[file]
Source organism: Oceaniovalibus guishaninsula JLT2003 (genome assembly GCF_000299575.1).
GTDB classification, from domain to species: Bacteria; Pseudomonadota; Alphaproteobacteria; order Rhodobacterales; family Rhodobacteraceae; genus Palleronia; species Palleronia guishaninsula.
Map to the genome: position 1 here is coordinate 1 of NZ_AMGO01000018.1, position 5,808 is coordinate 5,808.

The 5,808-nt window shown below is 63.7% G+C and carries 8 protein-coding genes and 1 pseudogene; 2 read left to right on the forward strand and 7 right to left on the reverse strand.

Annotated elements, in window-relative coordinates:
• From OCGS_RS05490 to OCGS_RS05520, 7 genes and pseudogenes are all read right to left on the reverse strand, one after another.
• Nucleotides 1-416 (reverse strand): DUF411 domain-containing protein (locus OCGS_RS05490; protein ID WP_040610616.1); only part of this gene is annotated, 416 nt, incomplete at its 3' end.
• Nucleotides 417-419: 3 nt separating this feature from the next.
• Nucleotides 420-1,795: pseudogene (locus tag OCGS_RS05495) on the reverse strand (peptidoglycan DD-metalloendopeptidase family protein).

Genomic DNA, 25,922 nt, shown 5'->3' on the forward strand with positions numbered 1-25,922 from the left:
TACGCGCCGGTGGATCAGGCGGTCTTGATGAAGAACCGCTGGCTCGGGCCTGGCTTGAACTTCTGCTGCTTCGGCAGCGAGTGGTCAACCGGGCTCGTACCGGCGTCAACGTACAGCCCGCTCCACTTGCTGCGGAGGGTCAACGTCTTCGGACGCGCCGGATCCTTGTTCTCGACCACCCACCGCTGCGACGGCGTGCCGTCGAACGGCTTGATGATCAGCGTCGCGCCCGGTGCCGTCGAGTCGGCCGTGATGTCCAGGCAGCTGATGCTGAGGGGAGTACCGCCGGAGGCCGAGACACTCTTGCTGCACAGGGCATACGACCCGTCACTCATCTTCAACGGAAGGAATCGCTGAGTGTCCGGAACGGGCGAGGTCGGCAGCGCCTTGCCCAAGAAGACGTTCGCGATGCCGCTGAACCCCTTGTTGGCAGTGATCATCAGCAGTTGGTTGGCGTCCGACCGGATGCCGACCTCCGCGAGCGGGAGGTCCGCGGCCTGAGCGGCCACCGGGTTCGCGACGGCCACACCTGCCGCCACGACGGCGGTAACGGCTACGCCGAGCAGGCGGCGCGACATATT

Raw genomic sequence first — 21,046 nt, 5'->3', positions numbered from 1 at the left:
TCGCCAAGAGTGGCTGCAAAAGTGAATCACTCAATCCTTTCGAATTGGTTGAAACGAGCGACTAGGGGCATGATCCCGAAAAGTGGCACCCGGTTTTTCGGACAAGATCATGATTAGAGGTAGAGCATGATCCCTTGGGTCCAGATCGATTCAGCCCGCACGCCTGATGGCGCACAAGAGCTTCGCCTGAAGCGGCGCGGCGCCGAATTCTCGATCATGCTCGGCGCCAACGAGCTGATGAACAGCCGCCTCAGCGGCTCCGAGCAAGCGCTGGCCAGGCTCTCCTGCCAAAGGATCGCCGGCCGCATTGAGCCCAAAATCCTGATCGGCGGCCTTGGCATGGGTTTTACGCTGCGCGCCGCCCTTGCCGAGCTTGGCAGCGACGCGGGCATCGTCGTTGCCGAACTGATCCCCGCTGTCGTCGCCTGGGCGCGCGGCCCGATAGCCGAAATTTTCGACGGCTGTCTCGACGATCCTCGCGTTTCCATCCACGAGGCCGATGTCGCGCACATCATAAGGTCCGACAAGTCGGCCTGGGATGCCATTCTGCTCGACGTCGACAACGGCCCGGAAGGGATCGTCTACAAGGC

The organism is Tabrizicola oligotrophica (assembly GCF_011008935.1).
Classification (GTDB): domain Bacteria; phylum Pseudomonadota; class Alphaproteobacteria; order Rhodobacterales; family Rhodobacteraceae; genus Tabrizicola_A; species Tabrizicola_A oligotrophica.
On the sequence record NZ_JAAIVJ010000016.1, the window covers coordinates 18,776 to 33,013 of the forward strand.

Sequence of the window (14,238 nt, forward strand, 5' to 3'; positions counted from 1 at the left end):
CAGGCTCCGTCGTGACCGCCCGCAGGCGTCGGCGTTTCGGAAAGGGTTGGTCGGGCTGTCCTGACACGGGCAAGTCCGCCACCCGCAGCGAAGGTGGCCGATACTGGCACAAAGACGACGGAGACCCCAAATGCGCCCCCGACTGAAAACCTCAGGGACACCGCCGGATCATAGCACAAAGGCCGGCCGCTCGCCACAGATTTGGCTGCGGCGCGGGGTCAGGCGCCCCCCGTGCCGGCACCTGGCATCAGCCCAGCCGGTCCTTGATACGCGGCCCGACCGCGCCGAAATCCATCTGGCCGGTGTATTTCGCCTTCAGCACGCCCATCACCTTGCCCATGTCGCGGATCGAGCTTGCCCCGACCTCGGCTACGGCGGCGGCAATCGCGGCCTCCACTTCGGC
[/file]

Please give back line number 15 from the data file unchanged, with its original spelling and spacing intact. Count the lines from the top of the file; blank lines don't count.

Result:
Classification (GTDB): domain Bacteria; phylum Pseudomonadota; class Alphaproteobacteria; order Rhodobacterales; family Rhodobacteraceae; genus Tabrizicola_A; species Tabrizicola_A oligotrophica.